Watching the news remind us of our parents forcing us to switch over at six o’clock to catch the events of the day. In 2009, Matthew Robson aged 15, helped compile a report about teenage media habits that revealed that teen’s today don’t consume ‘traditional’ media. For example, not reading newspapers because why bother reading ‘pages and pages of text” when you could watch a summarised version on the internet or TV? What’s more surprising, but inevitably true, is that teens are less likely to watch TV than ever before thanks to online streaming services like BBC iPlayer.
Their are many young adults who like watching news summaries, you could say that it’s lazy but having all the news of the day in a 60 seconds time slot without having to watch a 30 minutes programme followed by another news programme for local news, is less time consuming, tedious and boring.[wpcol_1half id=”” class=”” style=””]The these long programmed news cycles, that we are now so accustomed to, don’t appeal to younger audiences, who shut off. They’d rather watch a show that gives it humour much like “Have I Got News For You”, where you learn about the stories from the week as well as being entertained. The casual tones and informal speech of this show are presented in a manner more suited to teens. Less structure and rules and more casual fun, which feels more like someone who thinks, sounds and speaks like a teen, turns them into a friend.[/wpcol_1half] [wpcol_1half_end id=”” class=”” style=””]
Social Media Revolution, Info-graphics[/wpcol_1half_end]
We also see the likes of Twitter, Flickr and Facebook taking on a large role which enables you to interact with others in your created network. With social media networking, peer influence is a key factor, the idea that a person is much more likely to follow the recommendation of a trusted friend than a company or official news outlet, is significant. This demographic have always been the leaders in the social media revolution, first it was MySpace and Bebo which has now moved on to Facebook and Twitter. They’re not scared to try something new and for that reason these supposed ‘slackers’ have been making waves on the Web, well before anyone else caught on.
If they see a trusted friend(s) picking up a story, it tends to lend it more weight to us personally and so we read it. And if they see a critical comment of a story from friends, or an accusation of bias, they are more cautious about what’s being told. This generation are at an age where they want to make decisions for themselves not hear what ‘grown-ups’ have to say about the world, they want the relevant information to make their own judgement.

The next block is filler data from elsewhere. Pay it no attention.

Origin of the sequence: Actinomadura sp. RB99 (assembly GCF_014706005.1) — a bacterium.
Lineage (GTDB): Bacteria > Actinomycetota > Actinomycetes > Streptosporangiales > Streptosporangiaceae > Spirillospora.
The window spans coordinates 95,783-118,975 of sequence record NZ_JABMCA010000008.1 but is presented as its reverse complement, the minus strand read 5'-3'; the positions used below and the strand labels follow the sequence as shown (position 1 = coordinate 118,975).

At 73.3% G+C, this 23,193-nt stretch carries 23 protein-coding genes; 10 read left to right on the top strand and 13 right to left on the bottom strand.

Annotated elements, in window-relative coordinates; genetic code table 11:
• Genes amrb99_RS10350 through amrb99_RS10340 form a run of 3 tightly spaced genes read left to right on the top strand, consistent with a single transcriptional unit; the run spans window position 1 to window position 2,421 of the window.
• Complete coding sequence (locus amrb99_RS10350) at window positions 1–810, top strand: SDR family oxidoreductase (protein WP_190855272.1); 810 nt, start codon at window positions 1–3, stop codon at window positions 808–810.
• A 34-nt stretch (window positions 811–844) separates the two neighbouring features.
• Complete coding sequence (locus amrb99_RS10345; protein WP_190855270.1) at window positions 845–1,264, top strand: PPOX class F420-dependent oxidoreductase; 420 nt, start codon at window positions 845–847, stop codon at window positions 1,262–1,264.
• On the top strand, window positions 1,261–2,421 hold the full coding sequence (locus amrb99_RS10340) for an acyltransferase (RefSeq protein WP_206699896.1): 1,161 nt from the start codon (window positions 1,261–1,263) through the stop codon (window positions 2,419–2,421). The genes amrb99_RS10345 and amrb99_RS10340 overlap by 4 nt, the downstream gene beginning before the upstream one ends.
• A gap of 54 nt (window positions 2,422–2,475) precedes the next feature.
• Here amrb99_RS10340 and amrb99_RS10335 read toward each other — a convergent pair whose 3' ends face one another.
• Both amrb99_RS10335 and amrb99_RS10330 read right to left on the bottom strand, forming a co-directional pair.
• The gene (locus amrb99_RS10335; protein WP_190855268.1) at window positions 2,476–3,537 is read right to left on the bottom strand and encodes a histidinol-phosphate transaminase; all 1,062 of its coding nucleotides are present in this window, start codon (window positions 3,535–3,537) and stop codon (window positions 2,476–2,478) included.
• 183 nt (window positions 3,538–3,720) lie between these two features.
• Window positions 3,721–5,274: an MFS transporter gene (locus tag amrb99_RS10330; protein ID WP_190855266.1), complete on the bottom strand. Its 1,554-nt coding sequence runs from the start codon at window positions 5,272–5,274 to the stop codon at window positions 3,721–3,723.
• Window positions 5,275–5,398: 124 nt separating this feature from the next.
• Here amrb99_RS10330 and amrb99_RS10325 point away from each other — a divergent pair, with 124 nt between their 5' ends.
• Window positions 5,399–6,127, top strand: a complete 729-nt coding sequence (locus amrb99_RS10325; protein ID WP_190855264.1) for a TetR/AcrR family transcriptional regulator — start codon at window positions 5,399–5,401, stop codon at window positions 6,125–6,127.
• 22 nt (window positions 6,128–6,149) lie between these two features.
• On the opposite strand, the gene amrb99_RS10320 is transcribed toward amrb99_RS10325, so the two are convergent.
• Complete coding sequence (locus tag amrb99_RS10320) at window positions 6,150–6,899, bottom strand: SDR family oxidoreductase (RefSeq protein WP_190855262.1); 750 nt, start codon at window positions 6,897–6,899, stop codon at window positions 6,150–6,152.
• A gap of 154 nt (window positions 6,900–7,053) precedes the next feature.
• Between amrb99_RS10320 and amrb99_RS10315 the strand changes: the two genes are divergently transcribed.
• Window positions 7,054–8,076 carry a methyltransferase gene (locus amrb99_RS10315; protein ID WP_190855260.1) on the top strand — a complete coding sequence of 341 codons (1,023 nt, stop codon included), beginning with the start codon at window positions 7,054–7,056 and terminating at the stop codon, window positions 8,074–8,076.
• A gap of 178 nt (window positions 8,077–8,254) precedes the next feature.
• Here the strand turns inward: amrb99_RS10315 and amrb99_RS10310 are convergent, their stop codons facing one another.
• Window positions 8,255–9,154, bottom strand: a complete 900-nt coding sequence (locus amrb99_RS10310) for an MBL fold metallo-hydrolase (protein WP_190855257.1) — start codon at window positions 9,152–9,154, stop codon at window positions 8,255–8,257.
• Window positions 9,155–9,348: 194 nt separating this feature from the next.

We don’t need to patronise this audience by subjectively dominating their news cycle with issues we think are relevant to them but instead give them everything. For these reasons there is no need to restrict the content which this age range is given. A man once said, “decisions are made by those who show up” and this group of people want to be involved and want to make decisions. We just need to start thinking like they do.
If I had a team and a news outlet I’d call it “What’s New”. I would make sure all the news covered by other, more prominent outlets are shown but in a way that is fun and understandable for the audience. And also leaving space for asking the audience what areas or subjects they would like to be reading/watching.
Teens claim to know everything, but do they? Do they know why a war started or the ramifications of a tsunami? Not without context. If I used this idea of giving the readers a wider sense of events, for example when elections come up, who’s to say this generation know how it works or what parties are standing for, it could also be the first time they are eligible to vote.[wpcol_1half id=”” class=”” style=””]Even if they can’t vote they should have a space where their opinion can matter, because one day it will. If this was my news website I would dedicate a page(s) to explaining the process, simplifying each parties manifest of ideas. The same could be done for international, environmental issues and social issues. As well as throwing in some celebrity crowd pleaser stories. But again using visual aids such as info-graphics and digital reconstructions etc.[/wpcol_1half] [wpcol_1half_end id=”” class=”” style=””]
Have I Got News For You: General Election[/wpcol_1half_end]
The website’s staff of ten would take on the traditional roles of the newsroom. Three people on the editorial team as well as three staff writers. Other members would be responsible for keeping the site updated regularly and ensuring new updates through digital narratives occurring every hour. While other team members would be responsible for keeping up a social media presence, through Facebook and Twitter. This person would also be responsible for reading the comments and see what the readers want to hear about. As well as creating a profile to promote a “friendly” persona, using fun photos of the staff in the newsroom for example, showing we are a friend, we are just like our readers.
This transition stage of a young persons life is when they wanted to be treated like an adult, but don’t want to be one quite yet. I’d dedicate this site to helping 13-19 year olds during this transition to understand the world which they will one day run.
Main Image: The TV Family, laughparty.com